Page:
I hope and pray that a new world war never comes to mankind again. I am sure that feeling is shared by many. But as I see nations all over the word continuing to build “defensive” fleets, I can’t help but feel we are marching once again to the next last Great War.

Mister Mac


Grand Theft Submarine – Stealing the U-111 11

Note: This article is a result of some research I have been doing in the past few days about an amazing submarine story related to the technological development of American submarines. The story was researched and developed using two reference books: United States Submarines, Naval Submarine League, published in 2002 and United States Submarines by Robert Hatfield Barnes in 1944. Its a little longer than what I normally post, but if you love submarine history and adventure, it might be a nice read for a very cold winters day.

Mister Mac

In the aftermath of World War 1, reparations were demanded by the victorious members of the Allied Powers. 176 submarines were surrendered to the Allies in accordance with the treaties and terms of the peace. Before the war, submarines had been scoffed at by most of the world’s Admiralties. British Admirals dismissed the little craft as being too slow to affect the outcome of any traditional naval battle. American thinking too was clouded by too many unreliable submarines leading up to the early days of the war coupled with contempt from the leaders who had cut their teeth on battleships and surface ships bristling with guns.


Even the mighty German fleet was crippled in the onset of hostilities by two major impacts.

In 1916, The Grand Fleet was unable to succeed in the surface engagements it had with the allies to an extent that the war at sea would swing their way. Plus, the vaunted German U boat fleet was exposed as a shadow of the fleet that had been promised. Grand Admiral Tirpitz and his Navy press bureau systematically had falsified the numbers of available submarines to the public. From German historical records:

 “[…] people think we have 60-200 submarines; in fact we have 15 ocean-going […] for the Atlantic […]” The German Government knew that he was systematically lying to the Army and the Government. In a hearing of the Upper Chamber of the Parliament (Bundesrat) in March 1916 Tirpitz saw himself pressed to present an exact number of submarines available: specifically 203.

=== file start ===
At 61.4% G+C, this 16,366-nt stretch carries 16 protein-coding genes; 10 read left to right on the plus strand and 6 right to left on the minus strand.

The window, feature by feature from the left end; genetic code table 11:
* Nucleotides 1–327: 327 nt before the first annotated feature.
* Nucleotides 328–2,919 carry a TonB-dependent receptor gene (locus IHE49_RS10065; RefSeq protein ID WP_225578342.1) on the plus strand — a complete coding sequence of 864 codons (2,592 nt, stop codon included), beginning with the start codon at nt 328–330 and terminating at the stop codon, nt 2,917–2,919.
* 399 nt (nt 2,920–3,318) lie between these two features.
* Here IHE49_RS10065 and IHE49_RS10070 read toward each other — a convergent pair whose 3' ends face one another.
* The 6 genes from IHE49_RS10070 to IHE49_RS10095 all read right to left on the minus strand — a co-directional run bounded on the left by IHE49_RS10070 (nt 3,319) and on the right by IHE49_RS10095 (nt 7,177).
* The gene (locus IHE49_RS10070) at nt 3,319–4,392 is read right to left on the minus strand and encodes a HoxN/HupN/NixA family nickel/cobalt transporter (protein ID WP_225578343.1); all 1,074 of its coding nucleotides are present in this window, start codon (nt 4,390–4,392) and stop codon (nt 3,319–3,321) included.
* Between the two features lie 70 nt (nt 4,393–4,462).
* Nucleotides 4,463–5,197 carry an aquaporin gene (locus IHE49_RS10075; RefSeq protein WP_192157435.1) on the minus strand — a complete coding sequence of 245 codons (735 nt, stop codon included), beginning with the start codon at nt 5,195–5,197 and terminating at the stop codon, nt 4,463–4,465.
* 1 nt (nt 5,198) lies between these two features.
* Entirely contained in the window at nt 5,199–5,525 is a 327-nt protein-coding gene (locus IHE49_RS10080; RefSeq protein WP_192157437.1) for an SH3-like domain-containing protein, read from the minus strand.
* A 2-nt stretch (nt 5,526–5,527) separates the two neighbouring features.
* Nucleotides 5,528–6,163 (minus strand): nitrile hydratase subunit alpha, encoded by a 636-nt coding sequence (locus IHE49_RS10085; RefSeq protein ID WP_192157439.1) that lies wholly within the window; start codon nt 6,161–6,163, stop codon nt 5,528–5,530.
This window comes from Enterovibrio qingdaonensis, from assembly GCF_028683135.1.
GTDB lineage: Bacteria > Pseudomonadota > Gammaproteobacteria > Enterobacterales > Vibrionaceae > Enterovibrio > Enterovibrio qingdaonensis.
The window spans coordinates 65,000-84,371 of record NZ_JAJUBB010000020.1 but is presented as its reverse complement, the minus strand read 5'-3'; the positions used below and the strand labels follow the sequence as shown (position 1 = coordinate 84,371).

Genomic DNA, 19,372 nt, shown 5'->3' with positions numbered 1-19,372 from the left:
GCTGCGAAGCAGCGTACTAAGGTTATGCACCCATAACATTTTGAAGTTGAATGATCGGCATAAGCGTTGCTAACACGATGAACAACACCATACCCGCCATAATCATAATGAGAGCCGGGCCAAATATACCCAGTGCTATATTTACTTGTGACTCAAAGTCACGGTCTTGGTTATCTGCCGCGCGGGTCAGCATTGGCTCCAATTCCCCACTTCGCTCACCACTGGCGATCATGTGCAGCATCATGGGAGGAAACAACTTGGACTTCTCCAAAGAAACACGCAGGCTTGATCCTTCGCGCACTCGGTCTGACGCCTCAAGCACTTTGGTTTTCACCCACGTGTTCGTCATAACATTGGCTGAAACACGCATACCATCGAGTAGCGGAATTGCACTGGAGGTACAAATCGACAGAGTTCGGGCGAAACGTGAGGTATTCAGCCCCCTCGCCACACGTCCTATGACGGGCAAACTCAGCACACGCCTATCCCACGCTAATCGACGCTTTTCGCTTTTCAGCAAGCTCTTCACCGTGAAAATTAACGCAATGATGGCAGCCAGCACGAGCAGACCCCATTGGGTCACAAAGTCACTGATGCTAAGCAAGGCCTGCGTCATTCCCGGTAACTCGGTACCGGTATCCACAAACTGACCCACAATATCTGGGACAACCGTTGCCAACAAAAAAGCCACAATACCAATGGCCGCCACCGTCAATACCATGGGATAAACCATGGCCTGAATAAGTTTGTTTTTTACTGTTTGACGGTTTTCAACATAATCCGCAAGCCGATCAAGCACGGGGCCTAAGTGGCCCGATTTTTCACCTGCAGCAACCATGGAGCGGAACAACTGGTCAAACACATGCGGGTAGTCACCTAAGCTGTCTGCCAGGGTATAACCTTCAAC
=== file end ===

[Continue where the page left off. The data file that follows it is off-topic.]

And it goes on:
“Tirpitz […] calculates boats which are momentarily under construction, even if it will take years to finish them. 203. But says nothing about the time of their completion.”

This virtual submarine fleet of 203 boats consisted in February 1916 of:

  • 27 submarines ordered, but not yet laid
  • 108 submarines on yard, to be finished within the next 12 months
  • 26 submarines in the Submarine School:
  • 15 outdated or unfit boats
  • 11 new boats in commissioning for active fleet service
  • 42 submarines in active fleet service:
  • 22 coastal submarines (750 – 2.000 sm range) and
  • 20 ocean-going submarines (7.000 – 11.000 sm range):
  • 15 stationed in North Sea bases, and
  • 5 stationed in Mediterranean Bases

There were 8 to 10 new U-boats expected to come from the yards each month from that time onwards, but even 12 months later, in February 1917, when finally the 3rd unrestricted submarine warfare had started, there were no more than 105 ocean-going submarines available, and a maximum of 124 ocean-going boats available was only reached in August of 1917.

The manipulation of the numbers was nothing new for the Grand Fleet that wanted to please the Kaiser at any cost. Submarine warfare was proving to be a major multiplier and in 1916 a rosy picture was needed to offset the stalemates occurring with the fleets on both sides. Sunken allied shipping was indeed a major weapon that was systematically shutting down the important sea lanes. But in the wors of one contemporary writer, this was one lie to many.

“This incident before the Bundesrat was taken as a pretext to force Grand Admiral Tirpitz, who had already fallen in eternal disgrace at the Kaiser, to resign a week later on 15 March 1916. Admiral von Capelle became his successor.” The last submarine of Tirpitz’s virtual submarine fleet from February 1916 to see service was U-92, which started its first patrol on 1 January 1918, 21 months after Tirpitz’s enforced resignation.

Despite the setback in 1916, the German shipbuilding industry rose to the occasion and provided many submarines to push the war effort.


One of the submarines that was built successfully was the U 111.

U l l l was laid down early in 1917 at Vegesack, Germany, by Bremer Vulcan under subcontract to the Germaniawerit in Kiel, launched on 5 September 1917; completed by Germaniawerft in Kiel, and commissioned in the Imperial German Navy on 30 December 1917, Kapitanleutnant Beyersdorff in command.

U 66-70 U boat

From Naval Historical Records:

“After completing her shakedown cruise on 17 March 1918, she was posted to the IV U-Flottille, Hochseeflotte (Fourth Submarine Flotilla, High Seas Fleet). She departed Heligoland, a fortified island and naval base located well inside the German Bight, on 25 March. After the outward voyage, which took her around the Orkney Islands, west of the Hebrides Islands, and south along the western coast of Ireland, she arrived in her patrol area near St. George’s Channel during the first week in April. On the 7th, she sighted her first target, the 2,346-ton British steamer SS Boscastle. The submarine made a surface torpedo attack and sank the ship with a single torpedo. Boscastle, however, proved to be her only victim during this first cruise. She operated in the vicinity of St. George’s Channel for another five days without encountering further shipping and then began the voyage home to Germany. After backtracking along the route she had taken on the outward voyage, U-lll returned to Germany at Emden on 24 April.